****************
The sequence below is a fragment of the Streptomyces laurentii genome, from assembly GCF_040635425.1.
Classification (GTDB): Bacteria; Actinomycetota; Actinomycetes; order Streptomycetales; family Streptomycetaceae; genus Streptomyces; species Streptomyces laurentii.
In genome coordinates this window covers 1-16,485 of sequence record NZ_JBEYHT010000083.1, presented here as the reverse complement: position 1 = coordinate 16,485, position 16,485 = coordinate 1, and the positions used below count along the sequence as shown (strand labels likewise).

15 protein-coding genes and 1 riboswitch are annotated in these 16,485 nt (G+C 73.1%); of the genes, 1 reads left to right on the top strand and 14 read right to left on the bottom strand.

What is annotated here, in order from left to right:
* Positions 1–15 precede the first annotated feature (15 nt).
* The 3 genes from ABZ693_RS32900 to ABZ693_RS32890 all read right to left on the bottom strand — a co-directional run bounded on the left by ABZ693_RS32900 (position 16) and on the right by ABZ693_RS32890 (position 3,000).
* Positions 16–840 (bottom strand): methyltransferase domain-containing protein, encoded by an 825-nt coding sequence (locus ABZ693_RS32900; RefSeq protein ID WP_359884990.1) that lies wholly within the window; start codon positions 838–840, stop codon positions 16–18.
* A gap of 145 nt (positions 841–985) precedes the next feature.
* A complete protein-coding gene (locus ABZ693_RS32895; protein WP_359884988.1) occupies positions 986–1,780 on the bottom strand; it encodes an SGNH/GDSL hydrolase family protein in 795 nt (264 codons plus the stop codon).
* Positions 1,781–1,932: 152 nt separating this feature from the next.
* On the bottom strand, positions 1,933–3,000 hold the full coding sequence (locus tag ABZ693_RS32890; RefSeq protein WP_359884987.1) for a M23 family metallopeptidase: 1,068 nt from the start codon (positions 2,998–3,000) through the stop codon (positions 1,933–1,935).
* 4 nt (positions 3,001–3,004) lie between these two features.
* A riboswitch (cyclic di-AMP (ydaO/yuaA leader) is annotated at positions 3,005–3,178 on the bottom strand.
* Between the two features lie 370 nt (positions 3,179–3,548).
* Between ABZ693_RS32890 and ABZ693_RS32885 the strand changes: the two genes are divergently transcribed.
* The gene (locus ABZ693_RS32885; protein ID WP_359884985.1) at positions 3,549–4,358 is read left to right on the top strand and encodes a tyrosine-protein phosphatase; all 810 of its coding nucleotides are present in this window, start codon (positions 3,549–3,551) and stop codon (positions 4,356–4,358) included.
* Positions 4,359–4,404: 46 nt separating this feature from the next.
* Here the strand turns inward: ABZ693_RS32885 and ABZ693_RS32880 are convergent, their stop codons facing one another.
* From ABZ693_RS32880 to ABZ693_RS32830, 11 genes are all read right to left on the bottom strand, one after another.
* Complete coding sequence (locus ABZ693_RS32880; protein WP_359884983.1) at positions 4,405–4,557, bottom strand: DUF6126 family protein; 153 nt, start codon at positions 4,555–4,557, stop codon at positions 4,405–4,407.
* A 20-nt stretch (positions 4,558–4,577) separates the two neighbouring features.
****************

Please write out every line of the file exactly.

The sequence below is a fragment of the Streptomyces laurentii genome, from assembly GCF_040635425.1.
Classification (GTDB): Bacteria; Actinomycetota; Actinomycetes; order Streptomycetales; family Streptomycetaceae; genus Streptomyces; species Streptomyces laurentii.
In genome coordinates this window covers 1-16,485 of sequence record NZ_JBEYHT010000083.1, presented here as the reverse complement: position 1 = coordinate 16,485, position 16,485 = coordinate 1, and the positions used below count along the sequence as shown (strand labels likewise).

15 protein-coding genes and 1 riboswitch are annotated in these 16,485 nt (G+C 73.1%); of the genes, 1 reads left to right on the top strand and 14 read right to left on the bottom strand.

What is annotated here, in order from left to right:
* Positions 1–15 precede the first annotated feature (15 nt).
* The 3 genes from ABZ693_RS32900 to ABZ693_RS32890 all read right to left on the bottom strand — a co-directional run bounded on the left by ABZ693_RS32900 (position 16) and on the right by ABZ693_RS32890 (position 3,000).
* Positions 16–840 (bottom strand): methyltransferase domain-containing protein, encoded by an 825-nt coding sequence (locus ABZ693_RS32900; RefSeq protein ID WP_359884990.1) that lies wholly within the window; start codon positions 838–840, stop codon positions 16–18.
* A gap of 145 nt (positions 841–985) precedes the next feature.
* A complete protein-coding gene (locus ABZ693_RS32895; protein WP_359884988.1) occupies positions 986–1,780 on the bottom strand; it encodes an SGNH/GDSL hydrolase family protein in 795 nt (264 codons plus the stop codon).
* Positions 1,781–1,932: 152 nt separating this feature from the next.
* On the bottom strand, positions 1,933–3,000 hold the full coding sequence (locus tag ABZ693_RS32890; RefSeq protein WP_359884987.1) for a M23 family metallopeptidase: 1,068 nt from the start codon (positions 2,998–3,000) through the stop codon (positions 1,933–1,935).
* 4 nt (positions 3,001–3,004) lie between these two features.
* A riboswitch (cyclic di-AMP (ydaO/yuaA leader) is annotated at positions 3,005–3,178 on the bottom strand.
* Between the two features lie 370 nt (positions 3,179–3,548).
* Between ABZ693_RS32890 and ABZ693_RS32885 the strand changes: the two genes are divergently transcribed.
* The gene (locus ABZ693_RS32885; protein ID WP_359884985.1) at positions 3,549–4,358 is read left to right on the top strand and encodes a tyrosine-protein phosphatase; all 810 of its coding nucleotides are present in this window, start codon (positions 3,549–3,551) and stop codon (positions 4,356–4,358) included.
* Positions 4,359–4,404: 46 nt separating this feature from the next.
* Here the strand turns inward: ABZ693_RS32885 and ABZ693_RS32880 are convergent, their stop codons facing one another.
* From ABZ693_RS32880 to ABZ693_RS32830, 11 genes are all read right to left on the bottom strand, one after another.
* Complete coding sequence (locus ABZ693_RS32880; protein WP_359884983.1) at positions 4,405–4,557, bottom strand: DUF6126 family protein; 153 nt, start codon at positions 4,555–4,557, stop codon at positions 4,405–4,407.
* A 20-nt stretch (positions 4,558–4,577) separates the two neighbouring features.